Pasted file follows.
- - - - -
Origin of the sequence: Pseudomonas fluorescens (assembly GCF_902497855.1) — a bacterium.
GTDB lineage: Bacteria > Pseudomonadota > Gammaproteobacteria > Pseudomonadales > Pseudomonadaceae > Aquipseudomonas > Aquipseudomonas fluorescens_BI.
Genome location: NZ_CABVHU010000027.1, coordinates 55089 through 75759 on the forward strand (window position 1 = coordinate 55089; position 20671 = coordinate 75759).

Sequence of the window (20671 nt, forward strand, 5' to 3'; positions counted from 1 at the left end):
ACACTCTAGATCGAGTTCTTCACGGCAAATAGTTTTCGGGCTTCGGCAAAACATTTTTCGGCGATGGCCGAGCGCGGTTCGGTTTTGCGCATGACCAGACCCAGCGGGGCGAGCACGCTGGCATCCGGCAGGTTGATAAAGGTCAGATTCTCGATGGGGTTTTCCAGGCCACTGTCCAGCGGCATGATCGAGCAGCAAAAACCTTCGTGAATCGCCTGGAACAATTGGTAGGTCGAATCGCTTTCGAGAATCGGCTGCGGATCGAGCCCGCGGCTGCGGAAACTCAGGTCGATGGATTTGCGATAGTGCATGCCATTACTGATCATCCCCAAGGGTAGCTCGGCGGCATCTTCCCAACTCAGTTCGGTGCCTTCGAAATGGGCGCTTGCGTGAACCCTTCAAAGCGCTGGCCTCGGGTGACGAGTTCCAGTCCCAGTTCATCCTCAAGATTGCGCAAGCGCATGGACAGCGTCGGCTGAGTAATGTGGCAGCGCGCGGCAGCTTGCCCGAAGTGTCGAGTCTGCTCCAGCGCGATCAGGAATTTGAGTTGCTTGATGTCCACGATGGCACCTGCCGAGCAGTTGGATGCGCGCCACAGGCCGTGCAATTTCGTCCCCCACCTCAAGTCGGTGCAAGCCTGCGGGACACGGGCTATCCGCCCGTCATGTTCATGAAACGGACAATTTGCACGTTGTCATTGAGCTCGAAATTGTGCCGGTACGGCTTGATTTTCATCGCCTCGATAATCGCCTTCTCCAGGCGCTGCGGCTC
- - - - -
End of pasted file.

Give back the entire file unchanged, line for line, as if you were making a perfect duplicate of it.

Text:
Origin of the sequence: Pseudomonas fluorescens (assembly GCF_902497855.1) — a bacterium.
GTDB lineage: Bacteria > Pseudomonadota > Gammaproteobacteria > Pseudomonadales > Pseudomonadaceae > Aquipseudomonas > Aquipseudomonas fluorescens_BI.
Genome location: NZ_CABVHU010000027.1, coordinates 55089 through 75759 on the forward strand (window position 1 = coordinate 55089; position 20671 = coordinate 75759).

Sequence of the window (20671 nt, forward strand, 5' to 3'; positions counted from 1 at the left end):
ACACTCTAGATCGAGTTCTTCACGGCAAATAGTTTTCGGGCTTCGGCAAAACATTTTTCGGCGATGGCCGAGCGCGGTTCGGTTTTGCGCATGACCAGACCCAGCGGGGCGAGCACGCTGGCATCCGGCAGGTTGATAAAGGTCAGATTCTCGATGGGGTTTTCCAGGCCACTGTCCAGCGGCATGATCGAGCAGCAAAAACCTTCGTGAATCGCCTGGAACAATTGGTAGGTCGAATCGCTTTCGAGAATCGGCTGCGGATCGAGCCCGCGGCTGCGGAAACTCAGGTCGATGGATTTGCGATAGTGCATGCCATTACTGATCATCCCCAAGGGTAGCTCGGCGGCATCTTCCCAACTCAGTTCGGTGCCTTCGAAATGGGCGCTTGCGTGAACCCTTCAAAGCGCTGGCCTCGGGTGACGAGTTCCAGTCCCAGTTCATCCTCAAGATTGCGCAAGCGCATGGACAGCGTCGGCTGAGTAATGTGGCAGCGCGCGGCAGCTTGCCCGAAGTGTCGAGTCTGCTCCAGCGCGATCAGGAATTTGAGTTGCTTGATGTCCACGATGGCACCTGCCGAGCAGTTGGATGCGCGCCACAGGCCGTGCAATTTCGTCCCCCACCTCAAGTCGGTGCAAGCCTGCGGGACACGGGCTATCCGCCCGTCATGTTCATGAAACGGACAATTTGCACGTTGTCATTGAGCTCGAAATTGTGCCGGTACGGCTTGATTTTCATCGCCTCGATAATCGCCTTCTCCAGGCGCTGCGGCTC